The exact prevalence of infections at the site of cardiac device implantation is unknown.21 Patients undergoing procedures to replace or upgrade devices are at a higher risk for infection (1%-7%) compared to patients receiving their first device (0.5%).22 A population-based cohort study found 1-, 3-, and 6-month mortality rates to be 1.4%, 3.2%, and 5.5%, respectively, after development of a local device infection.23 Patient and procedure factors can influence a patient’s risk for developing an infection (TABLE 2).24

Approximately 90% of infections involving implantable cardiac devices include a single organism, with the most common being Staphylococcus species (80%). Half of these are methicillin-resistant.21,22 Other potential organisms include Corynebacterium species, Propionibacterium acnes, enterococci, gram-negative bacilli, fungi, anaerobes, Candida species, and mycobacteria.22,24

Local and systemic infections should be treated with empirical antibiotics and device removal. IV vancomycin is the preferred empirical therapy, with daptomycin being second-line. One study found a 71% reinfection rate and an increased rate of endocarditis and death in patients without device removal.21 Antimicrobial therapy should last 10 to 14 days for an infection of the pocket, 14 days for bacteremia, and 4 to 6 weeks for endocarditis. Oral antibiotics for 7 to 10 days can be used for superficial or incisional infections, and the device would not need to be removed. Long-term antibiotics could be considered in patients with device infections who are not candidates for complete device removal.21,24

A randomized, double-blind study found prophylactic cefazolin initiated immediately before the procedure and continued for 5 days to be effective at decreasing the incidence of device-related infections.25 For penicillin-allergic patients, vancomycin, daptomycin, and linezolid are alternatives. Antimicrobial agents can be imbedded into the implantation area along with the device, allowing them to be released locally around the device, but more research is needed in this approach.21 Guidelines do not recommend antimicrobial prophylaxis for dental procedures to prevent implantable cardiac device–related infections.24


Recent anticoagulation guidelines from the Anti-coagulation Forum recommend that warfarin be held for 5 days prior to device implantation. They recommend to consider bridging with a low-molecular-weight heparin (LMWH) if the patient is at a high thromboembolic (TE) risk and to restart anticoagulants 2 days after the procedure if hemostasis has been achieved.26 The recommendations for the new oral anticoagulants (e.g., apixaban, rivaroxaban) for cardiac device implantation depend on patient renal function.27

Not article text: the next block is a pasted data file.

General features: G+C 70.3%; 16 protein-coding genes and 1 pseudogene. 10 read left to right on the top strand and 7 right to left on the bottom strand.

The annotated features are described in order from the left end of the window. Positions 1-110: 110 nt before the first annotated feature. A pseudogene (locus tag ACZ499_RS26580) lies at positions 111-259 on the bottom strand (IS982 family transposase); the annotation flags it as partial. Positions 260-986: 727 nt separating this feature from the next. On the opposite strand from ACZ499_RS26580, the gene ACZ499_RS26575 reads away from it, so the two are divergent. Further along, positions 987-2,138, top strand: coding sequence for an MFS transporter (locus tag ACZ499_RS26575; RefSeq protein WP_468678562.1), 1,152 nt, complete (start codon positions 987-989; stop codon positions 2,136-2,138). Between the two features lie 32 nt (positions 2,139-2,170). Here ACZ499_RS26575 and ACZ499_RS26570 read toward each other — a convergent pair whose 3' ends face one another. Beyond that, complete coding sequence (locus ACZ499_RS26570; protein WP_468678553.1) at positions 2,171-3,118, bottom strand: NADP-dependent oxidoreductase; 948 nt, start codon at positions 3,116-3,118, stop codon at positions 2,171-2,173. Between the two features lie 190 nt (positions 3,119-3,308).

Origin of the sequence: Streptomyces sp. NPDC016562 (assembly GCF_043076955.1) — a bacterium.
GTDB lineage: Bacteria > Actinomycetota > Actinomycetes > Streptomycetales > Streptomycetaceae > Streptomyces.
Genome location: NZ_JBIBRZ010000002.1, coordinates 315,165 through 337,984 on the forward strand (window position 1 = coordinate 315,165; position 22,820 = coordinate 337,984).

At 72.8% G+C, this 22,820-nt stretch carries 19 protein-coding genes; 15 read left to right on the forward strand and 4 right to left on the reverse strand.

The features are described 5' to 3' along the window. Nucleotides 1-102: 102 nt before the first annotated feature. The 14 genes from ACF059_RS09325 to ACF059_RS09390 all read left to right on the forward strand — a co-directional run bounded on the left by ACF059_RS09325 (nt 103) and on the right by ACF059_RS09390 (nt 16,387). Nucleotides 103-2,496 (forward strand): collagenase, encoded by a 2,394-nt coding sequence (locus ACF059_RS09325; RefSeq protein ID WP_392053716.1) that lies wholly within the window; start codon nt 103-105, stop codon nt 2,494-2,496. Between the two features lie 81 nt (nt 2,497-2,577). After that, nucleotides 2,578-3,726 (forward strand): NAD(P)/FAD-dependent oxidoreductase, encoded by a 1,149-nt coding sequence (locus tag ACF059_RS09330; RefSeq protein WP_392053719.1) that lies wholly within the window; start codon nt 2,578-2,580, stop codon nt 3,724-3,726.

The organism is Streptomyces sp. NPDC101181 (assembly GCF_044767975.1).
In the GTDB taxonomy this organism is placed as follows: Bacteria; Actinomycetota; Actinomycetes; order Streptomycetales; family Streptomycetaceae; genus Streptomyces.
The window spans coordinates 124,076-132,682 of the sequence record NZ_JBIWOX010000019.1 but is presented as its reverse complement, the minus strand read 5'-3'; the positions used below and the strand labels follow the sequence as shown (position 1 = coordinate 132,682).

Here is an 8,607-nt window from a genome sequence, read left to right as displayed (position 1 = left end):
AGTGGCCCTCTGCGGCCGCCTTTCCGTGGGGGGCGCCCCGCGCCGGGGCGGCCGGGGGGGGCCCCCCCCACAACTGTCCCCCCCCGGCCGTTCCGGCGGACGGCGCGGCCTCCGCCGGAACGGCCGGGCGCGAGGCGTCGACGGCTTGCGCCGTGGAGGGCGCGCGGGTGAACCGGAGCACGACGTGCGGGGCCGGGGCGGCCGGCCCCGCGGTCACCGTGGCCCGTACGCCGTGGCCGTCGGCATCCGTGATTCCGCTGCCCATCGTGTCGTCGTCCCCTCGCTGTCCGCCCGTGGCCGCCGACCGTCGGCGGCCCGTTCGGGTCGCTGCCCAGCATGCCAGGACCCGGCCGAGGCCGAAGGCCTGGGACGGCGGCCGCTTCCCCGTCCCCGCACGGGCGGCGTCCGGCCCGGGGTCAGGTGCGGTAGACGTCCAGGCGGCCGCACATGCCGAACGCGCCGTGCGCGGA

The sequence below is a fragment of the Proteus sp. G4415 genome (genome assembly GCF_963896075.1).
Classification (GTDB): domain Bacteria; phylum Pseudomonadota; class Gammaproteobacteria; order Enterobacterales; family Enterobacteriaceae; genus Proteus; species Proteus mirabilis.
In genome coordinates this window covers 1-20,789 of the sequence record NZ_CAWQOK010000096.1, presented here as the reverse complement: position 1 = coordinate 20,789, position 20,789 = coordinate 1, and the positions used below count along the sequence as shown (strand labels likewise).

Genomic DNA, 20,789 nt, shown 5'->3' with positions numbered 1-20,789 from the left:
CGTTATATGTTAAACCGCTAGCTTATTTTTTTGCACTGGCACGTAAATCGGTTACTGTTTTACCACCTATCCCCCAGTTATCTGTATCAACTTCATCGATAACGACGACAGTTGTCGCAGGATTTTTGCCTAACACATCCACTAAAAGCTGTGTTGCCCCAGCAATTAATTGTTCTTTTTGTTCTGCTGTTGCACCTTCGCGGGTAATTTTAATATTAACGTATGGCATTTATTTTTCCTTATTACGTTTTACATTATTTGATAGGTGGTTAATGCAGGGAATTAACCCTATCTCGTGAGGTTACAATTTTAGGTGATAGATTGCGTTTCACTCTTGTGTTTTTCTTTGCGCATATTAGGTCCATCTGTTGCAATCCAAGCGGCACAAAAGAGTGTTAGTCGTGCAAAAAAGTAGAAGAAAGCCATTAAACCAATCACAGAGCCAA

A retrospective cohort study for cardiac device implantation compared a new protocol that bridged with heparin in patients with low TE risk and continued warfarin in patients with high TE risk.28 Researchers examined rates of thromboembolism, pocket hematoma, cost, and hospitalization with patients from a retrospective cohort treated according to previous guidelines where high TE–risk patients were treated with pre- and postoperative LMWH and low TE–risk patients were treated with postoperative low-dose LMWH. The results showed that the new protocol resulted in significantly fewer bleeding complications, less hospitalizations, and lower costs, along with adequate protection against thromboembolism compared to the control group.28

A randomized, controlled trial of patients with an annual TE risk of ≥5% compared continued warfarin to bridging with heparin for cardiac device implantation. The trial was stopped early due to a significant risk of device-pocket hematoma in the heparin group (16%) compared to the warfarin group (3.5%).29


The use of implantable cardiac devices continues to increase and improve patients’ quality of life. Pharmacists should be aware of the different types of devices and their association with medications. Antiarrhythmics can cause problems with devices, but can also be used to control inappropriate effects. Infection is a serious device risk, and proper treatment and prophylactic antibiotics should be used. Antibiotic prophylaxis is not necessary for dental procedures in patients with implanted cardiac devices. Appropriate management of oral anticoagulants around cardiac device implantation depends on factors such as a patient’s TE risk, the procedure’s bleeding risk, and a patient’s renal function.


1. Biventricular pacemaker. Cleveland Clinic. Accessed October 1, 2015.